Heritage Chickens

Update from Fall 2012

After last year when our birds were stolen right before processing, we decided it was time to take a break from raising large batches of Cornish cross chickens. It was a difficult decision as we love providing quality chicken to our customers but we needed to figure out a way to do it without getting birds stolen.

So this year, we decided to mainly just experiment. We told our lovely customers that we wouldn't be able to provide chickens this year in case we weren't able to find a solution. Thankfully our experiment worked and we do have some available.  (And we've sold out! Thanks everyone!)

Now as to what we did differently this year: 

First off, we had been curious about the new heritage meat chickens that have come on the market recently. We wanted to see if any could compare to the Cornish Cross. While we are not big fans of the Cornish cross breed, they certainly do grow well and you get a good rate of return on you feed. So we ordered two different breeds,  the Red Ranger and the Heritage White from Jenks Hatchery.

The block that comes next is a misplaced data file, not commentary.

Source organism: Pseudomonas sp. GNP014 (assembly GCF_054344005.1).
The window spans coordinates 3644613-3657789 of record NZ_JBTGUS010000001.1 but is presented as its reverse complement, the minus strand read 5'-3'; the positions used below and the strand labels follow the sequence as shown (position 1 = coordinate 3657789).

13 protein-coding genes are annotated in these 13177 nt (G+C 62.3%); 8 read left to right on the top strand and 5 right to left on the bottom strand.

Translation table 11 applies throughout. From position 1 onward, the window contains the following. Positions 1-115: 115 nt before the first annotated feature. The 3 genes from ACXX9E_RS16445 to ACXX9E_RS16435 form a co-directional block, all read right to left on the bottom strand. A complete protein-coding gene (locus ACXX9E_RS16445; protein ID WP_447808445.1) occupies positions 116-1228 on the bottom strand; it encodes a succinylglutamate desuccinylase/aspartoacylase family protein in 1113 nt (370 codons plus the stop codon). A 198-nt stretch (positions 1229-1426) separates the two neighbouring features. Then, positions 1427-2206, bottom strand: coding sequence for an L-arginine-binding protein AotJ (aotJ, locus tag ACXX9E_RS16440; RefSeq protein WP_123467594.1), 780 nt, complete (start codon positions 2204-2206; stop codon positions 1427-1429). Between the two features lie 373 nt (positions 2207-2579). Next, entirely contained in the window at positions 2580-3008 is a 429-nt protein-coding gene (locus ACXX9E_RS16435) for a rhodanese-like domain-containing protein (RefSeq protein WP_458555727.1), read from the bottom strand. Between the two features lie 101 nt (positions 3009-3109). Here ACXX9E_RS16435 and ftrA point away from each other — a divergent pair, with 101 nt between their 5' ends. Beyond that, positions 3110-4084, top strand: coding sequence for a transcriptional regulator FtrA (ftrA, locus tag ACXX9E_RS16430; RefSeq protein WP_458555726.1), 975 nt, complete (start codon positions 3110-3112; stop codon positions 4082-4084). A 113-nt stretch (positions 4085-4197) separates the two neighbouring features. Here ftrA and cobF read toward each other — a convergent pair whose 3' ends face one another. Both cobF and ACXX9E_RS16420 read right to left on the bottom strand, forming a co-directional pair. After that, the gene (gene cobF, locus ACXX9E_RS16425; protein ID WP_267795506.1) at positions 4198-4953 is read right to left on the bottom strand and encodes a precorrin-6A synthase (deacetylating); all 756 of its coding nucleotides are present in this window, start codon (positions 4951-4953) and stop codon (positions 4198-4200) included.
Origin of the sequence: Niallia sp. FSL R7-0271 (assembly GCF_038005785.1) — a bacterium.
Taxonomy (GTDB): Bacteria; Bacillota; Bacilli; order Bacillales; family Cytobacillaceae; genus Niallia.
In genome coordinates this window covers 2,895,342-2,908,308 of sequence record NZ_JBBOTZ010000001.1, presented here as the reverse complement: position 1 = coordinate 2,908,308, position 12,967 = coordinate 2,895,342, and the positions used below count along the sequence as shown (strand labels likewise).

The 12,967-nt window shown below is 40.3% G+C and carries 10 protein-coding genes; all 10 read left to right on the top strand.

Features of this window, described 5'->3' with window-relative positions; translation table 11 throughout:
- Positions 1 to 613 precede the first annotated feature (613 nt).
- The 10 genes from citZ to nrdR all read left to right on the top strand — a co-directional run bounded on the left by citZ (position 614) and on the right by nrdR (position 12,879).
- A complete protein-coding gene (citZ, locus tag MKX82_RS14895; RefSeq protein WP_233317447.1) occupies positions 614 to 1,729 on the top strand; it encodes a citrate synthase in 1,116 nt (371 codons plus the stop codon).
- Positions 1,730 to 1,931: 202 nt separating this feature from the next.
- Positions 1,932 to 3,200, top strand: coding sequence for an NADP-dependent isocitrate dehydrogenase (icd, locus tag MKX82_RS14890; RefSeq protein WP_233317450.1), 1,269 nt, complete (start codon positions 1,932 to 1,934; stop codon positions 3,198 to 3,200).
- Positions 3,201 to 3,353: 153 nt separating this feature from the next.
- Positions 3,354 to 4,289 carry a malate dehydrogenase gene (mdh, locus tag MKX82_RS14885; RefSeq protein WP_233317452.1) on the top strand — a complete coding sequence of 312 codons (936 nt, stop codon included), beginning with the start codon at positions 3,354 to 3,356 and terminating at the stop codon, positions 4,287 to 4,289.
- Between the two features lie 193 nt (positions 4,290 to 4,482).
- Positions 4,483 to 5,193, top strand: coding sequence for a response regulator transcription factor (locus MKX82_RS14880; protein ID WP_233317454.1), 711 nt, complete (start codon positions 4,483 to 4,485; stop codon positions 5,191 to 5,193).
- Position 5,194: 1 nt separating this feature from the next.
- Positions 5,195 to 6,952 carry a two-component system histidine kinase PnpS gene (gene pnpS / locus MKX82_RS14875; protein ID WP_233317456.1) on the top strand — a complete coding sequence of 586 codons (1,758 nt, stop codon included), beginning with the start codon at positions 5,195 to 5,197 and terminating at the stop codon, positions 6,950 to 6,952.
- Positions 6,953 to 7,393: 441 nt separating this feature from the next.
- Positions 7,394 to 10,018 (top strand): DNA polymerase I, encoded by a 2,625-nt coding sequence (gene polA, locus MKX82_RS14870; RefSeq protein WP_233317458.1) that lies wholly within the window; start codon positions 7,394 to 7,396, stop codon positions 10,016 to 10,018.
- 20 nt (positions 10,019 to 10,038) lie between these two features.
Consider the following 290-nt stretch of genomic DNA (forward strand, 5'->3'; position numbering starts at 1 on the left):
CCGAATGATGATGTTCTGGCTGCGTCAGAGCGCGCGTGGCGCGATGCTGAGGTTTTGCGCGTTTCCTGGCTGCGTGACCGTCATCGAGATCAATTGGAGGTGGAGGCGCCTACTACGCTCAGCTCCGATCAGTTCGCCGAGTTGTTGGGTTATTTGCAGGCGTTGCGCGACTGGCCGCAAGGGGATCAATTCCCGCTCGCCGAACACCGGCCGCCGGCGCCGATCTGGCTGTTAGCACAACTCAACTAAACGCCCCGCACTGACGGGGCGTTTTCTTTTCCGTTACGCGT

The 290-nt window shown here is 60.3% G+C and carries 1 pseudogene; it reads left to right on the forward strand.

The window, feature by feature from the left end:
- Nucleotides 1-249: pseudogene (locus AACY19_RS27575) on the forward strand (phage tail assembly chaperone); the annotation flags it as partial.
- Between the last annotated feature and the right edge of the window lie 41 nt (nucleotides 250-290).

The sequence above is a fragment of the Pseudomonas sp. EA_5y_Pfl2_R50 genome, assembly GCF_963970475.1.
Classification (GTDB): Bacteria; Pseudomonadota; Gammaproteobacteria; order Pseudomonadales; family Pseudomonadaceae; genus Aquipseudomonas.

The second thing we did differently was to raise a much smaller batch. This allowed us to raise them in the orchard, right near the house and within eye sight of our good neighbors. Before, they were raised out in the pasture where they weren't visible to anyone but us and if we weren't home that meant they were wide open for the taking.

Of the two breeds, we liked the Heritage Whites better than the Red Rangers because at the end of 9 weeks the Red Rangers averaged a smidgen over 3 lbs but the Heritage Whites weighed in at around 5.4lbs. A much better weight gain ratio. And they both tasted just as good, even better than the Cornish cross.

Also, we liked how much hardier and livelier the heritage breeds were. We only had a death rate of about 2%  which when compared to the Cornish crosses rate of 10-15%  is fantastic!

It was also fun to see how much smarter they were then the Cornish. The baby chicks knew right away how to eat and drink.

I think the only disadvantage we found was that of course, they ate more food per pound gained, thus the reasons for the higher price. 

Overall, the Heritage Whites were the definite favorite and I think we'll be raising them again!

Baby chicks are always so cute!

The Heritage Whites and Red Rangers enjoying breakfast.

The chicken shelter in the orchard.

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